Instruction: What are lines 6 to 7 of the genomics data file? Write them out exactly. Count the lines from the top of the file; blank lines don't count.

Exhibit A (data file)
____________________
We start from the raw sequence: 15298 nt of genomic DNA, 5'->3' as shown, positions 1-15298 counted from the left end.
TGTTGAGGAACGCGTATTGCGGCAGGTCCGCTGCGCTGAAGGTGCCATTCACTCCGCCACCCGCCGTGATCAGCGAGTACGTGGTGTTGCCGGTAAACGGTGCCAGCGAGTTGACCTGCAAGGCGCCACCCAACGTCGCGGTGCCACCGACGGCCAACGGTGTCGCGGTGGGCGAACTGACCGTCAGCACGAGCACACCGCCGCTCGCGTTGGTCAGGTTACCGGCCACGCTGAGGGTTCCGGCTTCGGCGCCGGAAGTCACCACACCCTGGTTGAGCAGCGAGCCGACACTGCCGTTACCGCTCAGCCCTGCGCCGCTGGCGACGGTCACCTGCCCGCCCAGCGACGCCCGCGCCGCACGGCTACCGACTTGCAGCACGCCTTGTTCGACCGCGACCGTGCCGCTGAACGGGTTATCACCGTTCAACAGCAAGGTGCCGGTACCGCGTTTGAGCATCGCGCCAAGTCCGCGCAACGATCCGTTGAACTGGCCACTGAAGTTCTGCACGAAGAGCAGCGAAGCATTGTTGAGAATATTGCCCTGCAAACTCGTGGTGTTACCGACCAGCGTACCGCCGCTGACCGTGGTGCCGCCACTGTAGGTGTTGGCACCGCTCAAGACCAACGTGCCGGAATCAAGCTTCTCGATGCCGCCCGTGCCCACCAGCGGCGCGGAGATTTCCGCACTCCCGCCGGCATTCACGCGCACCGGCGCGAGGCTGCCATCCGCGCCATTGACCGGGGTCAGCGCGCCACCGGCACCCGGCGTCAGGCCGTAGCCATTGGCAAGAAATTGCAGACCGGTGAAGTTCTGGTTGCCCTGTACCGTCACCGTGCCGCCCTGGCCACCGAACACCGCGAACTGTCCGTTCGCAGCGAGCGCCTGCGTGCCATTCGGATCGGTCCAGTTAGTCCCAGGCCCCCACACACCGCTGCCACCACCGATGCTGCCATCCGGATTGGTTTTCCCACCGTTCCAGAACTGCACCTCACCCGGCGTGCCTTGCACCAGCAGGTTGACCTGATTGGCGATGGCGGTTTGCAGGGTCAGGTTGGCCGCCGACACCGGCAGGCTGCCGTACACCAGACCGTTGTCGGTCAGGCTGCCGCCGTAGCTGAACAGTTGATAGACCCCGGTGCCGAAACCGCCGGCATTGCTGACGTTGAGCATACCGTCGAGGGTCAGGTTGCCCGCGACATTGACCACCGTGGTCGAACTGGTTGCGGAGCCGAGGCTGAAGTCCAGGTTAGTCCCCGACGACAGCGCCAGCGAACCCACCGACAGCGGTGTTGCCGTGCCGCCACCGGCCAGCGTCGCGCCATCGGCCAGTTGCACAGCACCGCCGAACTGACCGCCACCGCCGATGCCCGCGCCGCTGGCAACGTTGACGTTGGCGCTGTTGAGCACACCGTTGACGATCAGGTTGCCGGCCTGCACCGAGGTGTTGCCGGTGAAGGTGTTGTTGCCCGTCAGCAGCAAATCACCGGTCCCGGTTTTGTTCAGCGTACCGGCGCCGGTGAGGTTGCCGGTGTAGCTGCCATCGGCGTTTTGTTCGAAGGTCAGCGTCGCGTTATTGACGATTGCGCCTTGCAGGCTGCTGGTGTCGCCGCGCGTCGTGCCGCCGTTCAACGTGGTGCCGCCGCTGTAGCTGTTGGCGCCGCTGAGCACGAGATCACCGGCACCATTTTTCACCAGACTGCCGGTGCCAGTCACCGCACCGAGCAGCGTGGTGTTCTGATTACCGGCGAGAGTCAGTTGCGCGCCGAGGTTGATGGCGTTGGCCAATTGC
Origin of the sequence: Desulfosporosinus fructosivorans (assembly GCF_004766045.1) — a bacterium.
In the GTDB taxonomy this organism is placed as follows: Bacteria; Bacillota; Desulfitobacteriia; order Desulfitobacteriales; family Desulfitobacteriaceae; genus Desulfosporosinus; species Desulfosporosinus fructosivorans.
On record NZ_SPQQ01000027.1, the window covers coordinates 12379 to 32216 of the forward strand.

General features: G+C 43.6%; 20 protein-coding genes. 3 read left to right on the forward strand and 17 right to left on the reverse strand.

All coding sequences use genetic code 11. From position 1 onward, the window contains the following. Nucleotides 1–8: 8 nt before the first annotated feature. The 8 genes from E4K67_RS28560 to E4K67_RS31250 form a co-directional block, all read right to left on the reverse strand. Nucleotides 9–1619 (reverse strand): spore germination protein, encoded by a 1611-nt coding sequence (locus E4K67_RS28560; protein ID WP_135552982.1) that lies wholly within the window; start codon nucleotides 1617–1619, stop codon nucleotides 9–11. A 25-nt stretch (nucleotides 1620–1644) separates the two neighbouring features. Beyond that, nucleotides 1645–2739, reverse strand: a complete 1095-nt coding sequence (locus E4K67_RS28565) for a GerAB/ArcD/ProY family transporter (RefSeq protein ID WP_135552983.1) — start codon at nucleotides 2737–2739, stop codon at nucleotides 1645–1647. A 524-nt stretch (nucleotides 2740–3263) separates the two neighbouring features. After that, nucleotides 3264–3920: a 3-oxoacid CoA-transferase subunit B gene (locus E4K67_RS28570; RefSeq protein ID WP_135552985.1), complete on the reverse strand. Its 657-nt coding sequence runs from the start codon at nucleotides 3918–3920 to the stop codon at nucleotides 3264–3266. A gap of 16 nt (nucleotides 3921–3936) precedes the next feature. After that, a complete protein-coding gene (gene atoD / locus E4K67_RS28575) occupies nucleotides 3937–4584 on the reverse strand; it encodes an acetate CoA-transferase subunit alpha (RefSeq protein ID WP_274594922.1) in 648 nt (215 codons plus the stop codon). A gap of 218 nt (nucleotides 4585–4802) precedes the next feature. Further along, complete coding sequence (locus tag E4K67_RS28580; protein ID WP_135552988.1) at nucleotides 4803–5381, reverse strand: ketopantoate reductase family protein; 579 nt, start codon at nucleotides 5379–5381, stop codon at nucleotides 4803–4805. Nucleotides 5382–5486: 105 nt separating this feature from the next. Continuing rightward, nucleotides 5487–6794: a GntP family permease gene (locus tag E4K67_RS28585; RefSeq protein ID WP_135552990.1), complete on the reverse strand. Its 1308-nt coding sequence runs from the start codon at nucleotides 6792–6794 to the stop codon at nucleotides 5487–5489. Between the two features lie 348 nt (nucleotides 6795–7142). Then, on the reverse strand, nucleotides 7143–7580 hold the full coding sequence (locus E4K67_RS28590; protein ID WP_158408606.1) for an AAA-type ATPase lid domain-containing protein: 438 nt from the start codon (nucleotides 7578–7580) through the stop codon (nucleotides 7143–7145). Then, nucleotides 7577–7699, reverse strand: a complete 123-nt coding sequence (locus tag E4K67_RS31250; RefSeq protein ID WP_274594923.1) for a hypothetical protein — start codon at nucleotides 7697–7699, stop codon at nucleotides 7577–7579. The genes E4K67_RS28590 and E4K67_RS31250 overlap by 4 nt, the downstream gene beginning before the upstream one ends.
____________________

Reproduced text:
General features: G+C 43.6%; 20 protein-coding genes. 3 read left to right on the forward strand and 17 right to left on the reverse strand.

All coding sequences use genetic code 11. From position 1 onward, the window contains the following. Nucleotides 1–8: 8 nt before the first annotated feature. The 8 genes from E4K67_RS28560 to E4K67_RS31250 form a co-directional block, all read right to left on the reverse strand. Nucleotides 9–1619 (reverse strand): spore germination protein, encoded by a 1611-nt coding sequence (locus E4K67_RS28560; protein ID WP_135552982.1) that lies wholly within the window; start codon nucleotides 1617–1619, stop codon nucleotides 9–11. A 25-nt stretch (nucleotides 1620–1644) separates the two neighbouring features. Beyond that, nucleotides 1645–2739, reverse strand: a complete 1095-nt coding sequence (locus E4K67_RS28565) for a GerAB/ArcD/ProY family transporter (RefSeq protein ID WP_135552983.1) — start codon at nucleotides 2737–2739, stop codon at nucleotides 1645–1647. A 524-nt stretch (nucleotides 2740–3263) separates the two neighbouring features. After that, nucleotides 3264–3920: a 3-oxoacid CoA-transferase subunit B gene (locus E4K67_RS28570; RefSeq protein ID WP_135552985.1), complete on the reverse strand. Its 657-nt coding sequence runs from the start codon at nucleotides 3918–3920 to the stop codon at nucleotides 3264–3266. A gap of 16 nt (nucleotides 3921–3936) precedes the next feature. After that, a complete protein-coding gene (gene atoD / locus E4K67_RS28575) occupies nucleotides 3937–4584 on the reverse strand; it encodes an acetate CoA-transferase subunit alpha (RefSeq protein ID WP_274594922.1) in 648 nt (215 codons plus the stop codon). A gap of 218 nt (nucleotides 4585–4802) precedes the next feature. Further along, complete coding sequence (locus tag E4K67_RS28580; protein ID WP_135552988.1) at nucleotides 4803–5381, reverse strand: ketopantoate reductase family protein; 579 nt, start codon at nucleotides 5379–5381, stop codon at nucleotides 4803–4805. Nucleotides 5382–5486: 105 nt separating this feature from the next. Continuing rightward, nucleotides 5487–6794: a GntP family permease gene (locus tag E4K67_RS28585; RefSeq protein ID WP_135552990.1), complete on the reverse strand. Its 1308-nt coding sequence runs from the start codon at nucleotides 6792–6794 to the stop codon at nucleotides 5487–5489. Between the two features lie 348 nt (nucleotides 6795–7142). Then, on the reverse strand, nucleotides 7143–7580 hold the full coding sequence (locus E4K67_RS28590; protein ID WP_158408606.1) for an AAA-type ATPase lid domain-containing protein: 438 nt from the start codon (nucleotides 7578–7580) through the stop codon (nucleotides 7143–7145). Then, nucleotides 7577–7699, reverse strand: a complete 123-nt coding sequence (locus tag E4K67_RS31250; RefSeq protein ID WP_274594923.1) for a hypothetical protein — start codon at nucleotides 7697–7699, stop codon at nucleotides 7577–7579. The genes E4K67_RS28590 and E4K67_RS31250 overlap by 4 nt, the downstream gene beginning before the upstream one ends.